Margaux was a star appellation of 2015, and this wine confirms how relatively disappointing the commune'’s wines are in 2016. They remain fine claret from a good vintage, but they miss out on the excitement of the ‘15s.

Pontet Canet

Our Pauillac representative of the comparative tasting stood out for its increasingly aromatic character, a factor that Justine Tesseron attributes to the growing influence that biodynamic farming is having on the fruit. 

Pontet Canet 2015 was one of the most refined and silky examples of the appellation, yet today it just didn't cut it in the company of the glorious 2014 and deeply serious 2016.  Pontet Canet 2016 displayed a fine nose, wonderfully textured fruit, a really firm mid-palate with bitter-edged fruit before sweetening into the long finish.  Serious, long-haul stuff – and I suspect might become a legend 50 years hence. Pontet Canet 2014 is extremely aromatic, sweetly imbued with angelica flavouring, and with proper, grainy tannins on the finish.

Montrose

Montrose 2015 is delicious and aromatic: a fine showing for the vintage, yet seemed to lack a bit of structure. St Estephe in particular produced some of the best wines in a generation in 2016, and Montrose shows up that difference as does almost every wine from the appellation. Montrose 2016 is equally as expressive as 2015, but feels like a wine for the longer term, with more serious structure and vital freshness. What impresses here is the focus and elegance, which make this one of the stars of the vintage.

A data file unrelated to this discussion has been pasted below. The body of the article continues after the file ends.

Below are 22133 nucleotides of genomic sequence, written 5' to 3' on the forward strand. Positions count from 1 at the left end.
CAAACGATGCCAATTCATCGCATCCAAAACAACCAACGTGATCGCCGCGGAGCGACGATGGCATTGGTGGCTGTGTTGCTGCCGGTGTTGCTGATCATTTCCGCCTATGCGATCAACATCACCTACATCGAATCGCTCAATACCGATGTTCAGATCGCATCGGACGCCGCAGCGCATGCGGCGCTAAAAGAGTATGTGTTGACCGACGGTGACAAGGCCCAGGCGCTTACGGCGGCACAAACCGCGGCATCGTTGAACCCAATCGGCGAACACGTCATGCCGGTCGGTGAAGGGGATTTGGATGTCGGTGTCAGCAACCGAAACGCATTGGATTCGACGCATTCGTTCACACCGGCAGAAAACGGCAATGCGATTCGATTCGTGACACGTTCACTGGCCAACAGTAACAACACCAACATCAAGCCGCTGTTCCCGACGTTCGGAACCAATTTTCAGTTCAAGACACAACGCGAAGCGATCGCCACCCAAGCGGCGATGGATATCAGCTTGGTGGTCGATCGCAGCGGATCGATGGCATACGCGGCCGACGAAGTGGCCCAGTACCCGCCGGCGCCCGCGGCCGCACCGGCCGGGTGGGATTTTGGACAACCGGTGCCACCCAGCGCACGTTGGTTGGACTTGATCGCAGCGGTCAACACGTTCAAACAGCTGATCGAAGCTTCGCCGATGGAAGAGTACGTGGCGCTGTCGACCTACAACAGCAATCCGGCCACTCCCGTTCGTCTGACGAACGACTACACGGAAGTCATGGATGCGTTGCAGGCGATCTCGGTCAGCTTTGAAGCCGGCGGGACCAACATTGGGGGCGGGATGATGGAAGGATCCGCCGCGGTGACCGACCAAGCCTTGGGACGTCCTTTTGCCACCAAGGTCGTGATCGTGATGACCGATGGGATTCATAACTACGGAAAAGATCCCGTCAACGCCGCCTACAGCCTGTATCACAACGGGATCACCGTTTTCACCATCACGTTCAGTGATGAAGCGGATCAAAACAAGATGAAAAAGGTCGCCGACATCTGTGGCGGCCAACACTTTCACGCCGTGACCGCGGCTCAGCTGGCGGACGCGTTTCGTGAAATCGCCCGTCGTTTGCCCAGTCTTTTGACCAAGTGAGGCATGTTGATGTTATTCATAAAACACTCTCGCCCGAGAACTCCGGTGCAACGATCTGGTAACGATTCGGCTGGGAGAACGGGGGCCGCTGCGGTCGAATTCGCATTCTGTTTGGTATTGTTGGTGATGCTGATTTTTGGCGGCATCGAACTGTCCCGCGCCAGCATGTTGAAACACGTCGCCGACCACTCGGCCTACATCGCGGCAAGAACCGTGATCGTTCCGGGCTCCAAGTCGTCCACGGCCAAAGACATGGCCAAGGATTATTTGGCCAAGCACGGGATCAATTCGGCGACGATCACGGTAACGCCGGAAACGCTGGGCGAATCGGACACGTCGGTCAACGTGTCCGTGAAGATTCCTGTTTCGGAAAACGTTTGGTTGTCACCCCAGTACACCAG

Picture: Wine Owners Ltd.


Hard frosts across Europe hit Bordeaux hard

by Wine Owners

Posted on 2017-04-28


27th April is a date with heart-rending connotations. On that night last year (2016), the vast majority of the Cote D'Or was affected by a really hard frost. The rising sun the following morning burned the vines and a high proportion of the young plant growth was irrevocably damaged, reducing the size of the harvest by up to 80%-90% in the worst affected vineyards.

Much of the month of April 2017 has been unseasonably warm. In Bordeaux en primeur week of 3rd April saw temperatures in the mid to high 20s centigrade, and that warm weather held for a good 3 weeks, encouraging bud break and a significant amount of plant growth 2-3 weeks ahead of the normal cycle.

But during the night of 27th April, temperatures dived as low as -4c, and in certain sectors a large proportion of the potential crop has been lost.

The best terroirs next to the Garonne were largely if not entirely unaffected, thanks to the warming influence of the river. But away from the river, and near woodland, this year's hard frost hit hardest. That means some areas of Margaux were badly affected, the Haut Medoc, Listrac and Moulis, with bits of lower lying areas of St Julien also touched.